Deuteronomy 32

With the entire nation gathered together, Moses sat down, his ancient frame resting on a bench. His hands, gnarled and bony, clutched his shepherd’s rod which lay across his lap. After carrying it for 80 years — 40 as a shepherd of sheep, 40 as a shepherd of Israel — it is a part of him, an extension of his hands. As he opened his mouth to speak, the people pressed in close to hear him, so close they could see every line and wrinkle in his weathered face. As the nation’s oldest elder at 120 years old, Moses commanded respect. The people were eager to hear him.

He began slowly, his voice raspy but steady, holding out the first word, sliding up to the second, lowering the pitch of the third with a wide vibrato — old Moses was singing!

Sometimes a song can do what a speech or sermon cannot; it can make you feel the message of the lyrics. But Moses wasn’t just singing to touch the emotions, he was teaching God’s people in the form of historical poetic praise. The tune and tempo of the song were not preserved, but because we have the Holy Spirit inspired lyrics we know that it was a song meant to inspire.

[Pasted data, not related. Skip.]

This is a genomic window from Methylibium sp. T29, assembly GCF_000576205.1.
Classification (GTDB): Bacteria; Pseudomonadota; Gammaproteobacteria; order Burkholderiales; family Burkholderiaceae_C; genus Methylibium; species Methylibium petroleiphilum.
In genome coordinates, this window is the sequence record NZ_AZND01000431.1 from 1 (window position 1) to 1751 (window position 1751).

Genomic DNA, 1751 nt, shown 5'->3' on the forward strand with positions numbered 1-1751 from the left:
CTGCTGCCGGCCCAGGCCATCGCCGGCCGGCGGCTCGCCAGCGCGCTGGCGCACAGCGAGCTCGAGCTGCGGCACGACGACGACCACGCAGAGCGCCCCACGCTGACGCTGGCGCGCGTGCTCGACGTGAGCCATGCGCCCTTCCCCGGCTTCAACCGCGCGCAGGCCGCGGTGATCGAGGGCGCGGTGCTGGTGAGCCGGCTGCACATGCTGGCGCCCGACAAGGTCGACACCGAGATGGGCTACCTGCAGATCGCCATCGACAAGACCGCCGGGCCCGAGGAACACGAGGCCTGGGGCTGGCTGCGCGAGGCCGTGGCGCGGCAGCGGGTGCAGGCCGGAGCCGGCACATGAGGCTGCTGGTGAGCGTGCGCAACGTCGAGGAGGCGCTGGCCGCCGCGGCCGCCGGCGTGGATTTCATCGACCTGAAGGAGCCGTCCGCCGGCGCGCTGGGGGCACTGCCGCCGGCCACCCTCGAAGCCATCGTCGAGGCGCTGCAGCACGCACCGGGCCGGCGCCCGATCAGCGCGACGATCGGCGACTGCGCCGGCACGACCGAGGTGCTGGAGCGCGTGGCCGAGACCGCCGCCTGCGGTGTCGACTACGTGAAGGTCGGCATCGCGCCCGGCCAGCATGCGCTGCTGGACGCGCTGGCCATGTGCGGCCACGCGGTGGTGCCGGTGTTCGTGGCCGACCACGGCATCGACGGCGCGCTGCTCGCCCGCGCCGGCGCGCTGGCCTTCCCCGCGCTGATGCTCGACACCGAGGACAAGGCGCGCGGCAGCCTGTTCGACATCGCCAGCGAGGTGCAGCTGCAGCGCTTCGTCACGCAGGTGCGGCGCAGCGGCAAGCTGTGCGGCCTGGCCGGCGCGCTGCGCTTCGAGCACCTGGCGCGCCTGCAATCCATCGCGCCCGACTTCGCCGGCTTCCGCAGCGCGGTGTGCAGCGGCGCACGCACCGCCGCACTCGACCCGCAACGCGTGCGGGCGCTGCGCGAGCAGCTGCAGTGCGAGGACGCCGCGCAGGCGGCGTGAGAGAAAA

When Israel heard Moses sing of God’s care for them, like a mighty eagle gently mothers her young, it would inspire them to love Him (v.10-11). When Moses sang about God’s wrath against idolatry and rebellion (v.15-27), it would inspire them to remain faithful to Him. When they heard Moses sing about God’s desire to protect His people and to fight their enemies for them, it would inspire them to be courageous in battle. (v.30-43).

That same day God indicated to Moses that his life’s work was nearly completed and that he would soon die. Moses was not going to enter the Promised Land with the rest of Israel. Many years before, he had disqualified himself from possessing it and living there because he had “broken faith with God” in the Meribah incident (v.51). You can read the story in Numbers 20:6-12. Moses’ action of merely striking the rock doesn’t seem so bad, but to God it was highly offensive. Moses had misrepresented the Lord, acted in anger, and failed to have genuine faith.

Although Moses could not live in Canaan, God let him look at Canaan. From the top of Mt. Nebo he looked to the west at the land he had longed for but could not enter. It must have been a bittersweet moment for Moses…he was so close, and yet so far away. May you never forget: sin will will rob you of blessings and kill your dreams.

Note: Many years after his death, Moses finally got to enter the Promised Land. See Matthew 17:1-3.